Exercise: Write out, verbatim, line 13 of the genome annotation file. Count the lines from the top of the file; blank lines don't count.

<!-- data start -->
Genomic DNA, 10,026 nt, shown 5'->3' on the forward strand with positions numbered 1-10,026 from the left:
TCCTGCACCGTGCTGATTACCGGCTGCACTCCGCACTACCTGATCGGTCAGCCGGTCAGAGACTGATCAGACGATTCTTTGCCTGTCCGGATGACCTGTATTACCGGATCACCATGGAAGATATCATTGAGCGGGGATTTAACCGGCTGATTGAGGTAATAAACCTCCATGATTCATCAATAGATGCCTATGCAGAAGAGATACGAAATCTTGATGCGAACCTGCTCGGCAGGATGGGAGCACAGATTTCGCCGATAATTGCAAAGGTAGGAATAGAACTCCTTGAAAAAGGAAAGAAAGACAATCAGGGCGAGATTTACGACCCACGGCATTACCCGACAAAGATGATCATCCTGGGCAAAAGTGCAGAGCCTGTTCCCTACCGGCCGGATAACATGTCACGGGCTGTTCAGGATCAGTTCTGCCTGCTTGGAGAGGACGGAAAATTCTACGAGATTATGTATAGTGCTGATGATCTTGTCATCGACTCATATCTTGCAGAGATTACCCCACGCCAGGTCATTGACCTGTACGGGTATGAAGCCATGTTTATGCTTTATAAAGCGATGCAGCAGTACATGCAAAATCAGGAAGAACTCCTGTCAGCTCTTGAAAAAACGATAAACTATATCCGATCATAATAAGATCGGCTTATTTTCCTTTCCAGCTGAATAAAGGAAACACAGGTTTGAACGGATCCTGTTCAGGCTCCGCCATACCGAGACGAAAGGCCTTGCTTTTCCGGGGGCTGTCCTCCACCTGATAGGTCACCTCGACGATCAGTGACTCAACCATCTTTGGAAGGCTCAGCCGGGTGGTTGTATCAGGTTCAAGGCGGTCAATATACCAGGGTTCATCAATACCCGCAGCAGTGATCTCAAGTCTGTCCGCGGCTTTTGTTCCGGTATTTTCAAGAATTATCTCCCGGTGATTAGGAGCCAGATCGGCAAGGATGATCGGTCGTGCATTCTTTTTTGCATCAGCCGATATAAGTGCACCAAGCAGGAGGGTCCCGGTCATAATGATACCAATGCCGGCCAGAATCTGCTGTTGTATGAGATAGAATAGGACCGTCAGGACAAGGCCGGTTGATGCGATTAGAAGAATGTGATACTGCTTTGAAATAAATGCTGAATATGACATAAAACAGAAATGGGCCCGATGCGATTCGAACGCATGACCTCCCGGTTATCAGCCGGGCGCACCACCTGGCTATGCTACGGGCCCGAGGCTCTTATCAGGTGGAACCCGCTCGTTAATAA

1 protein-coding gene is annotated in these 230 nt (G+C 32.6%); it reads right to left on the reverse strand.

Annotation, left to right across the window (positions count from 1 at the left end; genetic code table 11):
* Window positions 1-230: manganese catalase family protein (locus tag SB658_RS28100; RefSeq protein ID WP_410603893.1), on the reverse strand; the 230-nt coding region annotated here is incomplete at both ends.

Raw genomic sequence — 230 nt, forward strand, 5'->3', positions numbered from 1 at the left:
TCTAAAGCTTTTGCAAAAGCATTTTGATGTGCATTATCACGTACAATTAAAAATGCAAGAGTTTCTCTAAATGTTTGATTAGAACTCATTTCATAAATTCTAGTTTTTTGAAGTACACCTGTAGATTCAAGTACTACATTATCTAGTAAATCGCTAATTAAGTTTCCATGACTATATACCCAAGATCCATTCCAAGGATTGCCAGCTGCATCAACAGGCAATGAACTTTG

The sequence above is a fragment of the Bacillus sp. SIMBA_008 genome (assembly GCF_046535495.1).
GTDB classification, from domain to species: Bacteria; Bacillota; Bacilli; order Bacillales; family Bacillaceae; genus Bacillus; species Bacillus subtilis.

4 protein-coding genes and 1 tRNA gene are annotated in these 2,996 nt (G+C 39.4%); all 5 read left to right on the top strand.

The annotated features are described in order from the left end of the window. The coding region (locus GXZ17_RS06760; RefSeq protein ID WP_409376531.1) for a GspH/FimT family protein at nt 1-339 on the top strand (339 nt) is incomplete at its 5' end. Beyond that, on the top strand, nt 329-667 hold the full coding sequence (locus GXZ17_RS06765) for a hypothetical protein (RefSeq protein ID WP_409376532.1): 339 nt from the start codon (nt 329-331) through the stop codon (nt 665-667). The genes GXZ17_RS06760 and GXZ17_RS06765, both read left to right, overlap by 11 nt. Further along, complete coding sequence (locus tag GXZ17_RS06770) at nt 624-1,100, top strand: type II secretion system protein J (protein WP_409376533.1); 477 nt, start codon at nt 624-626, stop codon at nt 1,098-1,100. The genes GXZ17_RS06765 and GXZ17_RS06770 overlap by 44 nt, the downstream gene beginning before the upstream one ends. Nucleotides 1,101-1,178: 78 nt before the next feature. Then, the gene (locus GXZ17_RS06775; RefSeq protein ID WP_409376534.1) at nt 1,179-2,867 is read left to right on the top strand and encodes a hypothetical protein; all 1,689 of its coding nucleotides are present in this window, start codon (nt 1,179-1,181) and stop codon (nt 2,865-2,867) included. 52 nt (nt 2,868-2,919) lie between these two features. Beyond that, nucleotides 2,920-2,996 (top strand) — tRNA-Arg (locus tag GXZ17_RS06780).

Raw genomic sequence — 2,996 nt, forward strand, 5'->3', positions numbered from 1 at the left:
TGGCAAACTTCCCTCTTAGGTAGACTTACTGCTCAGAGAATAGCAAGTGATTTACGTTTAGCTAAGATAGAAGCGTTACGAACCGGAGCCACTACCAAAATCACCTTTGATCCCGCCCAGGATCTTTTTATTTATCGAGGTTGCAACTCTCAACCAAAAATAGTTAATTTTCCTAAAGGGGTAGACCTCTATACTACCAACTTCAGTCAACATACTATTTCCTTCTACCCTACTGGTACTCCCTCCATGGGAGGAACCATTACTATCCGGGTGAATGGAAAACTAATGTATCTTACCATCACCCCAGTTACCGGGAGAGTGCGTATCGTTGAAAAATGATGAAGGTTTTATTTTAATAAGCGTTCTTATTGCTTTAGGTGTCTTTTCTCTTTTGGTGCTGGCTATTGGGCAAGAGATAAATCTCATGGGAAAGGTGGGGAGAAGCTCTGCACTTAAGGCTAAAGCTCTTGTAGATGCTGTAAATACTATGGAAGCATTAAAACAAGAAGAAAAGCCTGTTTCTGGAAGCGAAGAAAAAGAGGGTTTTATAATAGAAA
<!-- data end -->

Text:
TGGCAAACTTCCCTCTTAGGTAGACTTACTGCTCAGAGAATAGCAAGTGATTTACGTTTAGCTAAGATAGAAGCGTTACGAACCGGAGCCACTACCAAAATCACCTTTGATCCCGCCCAGGATCTTTTTATTTATCGAGGTTGCAACTCTCAACCAAAAATAGTTAATTTTCCTAAAGGGGTAGACCTCTATACTACCAACTTCAGTCAACATACTATTTCCTTCTACCCTACTGGTACTCCCTCCATGGGAGGAACCATTACTATCCGGGTGAATGGAAAACTAATGTATCTTACCATCACCCCAGTTACCGGGAGAGTGCGTATCGTTGAAAAATGATGAAGGTTTTATTTTAATAAGCGTTCTTATTGCTTTAGGTGTCTTTTCTCTTTTGGTGCTGGCTATTGGGCAAGAGATAAATCTCATGGGAAAGGTGGGGAGAAGCTCTGCACTTAAGGCTAAAGCTCTTGTAGATGCTGTAAATACTATGGAAGCATTAAAACAAGAAGAAAAGCCTGTTTCTGGAAGCGAAGAAAAAGAGGGTTTTATAATAGAAA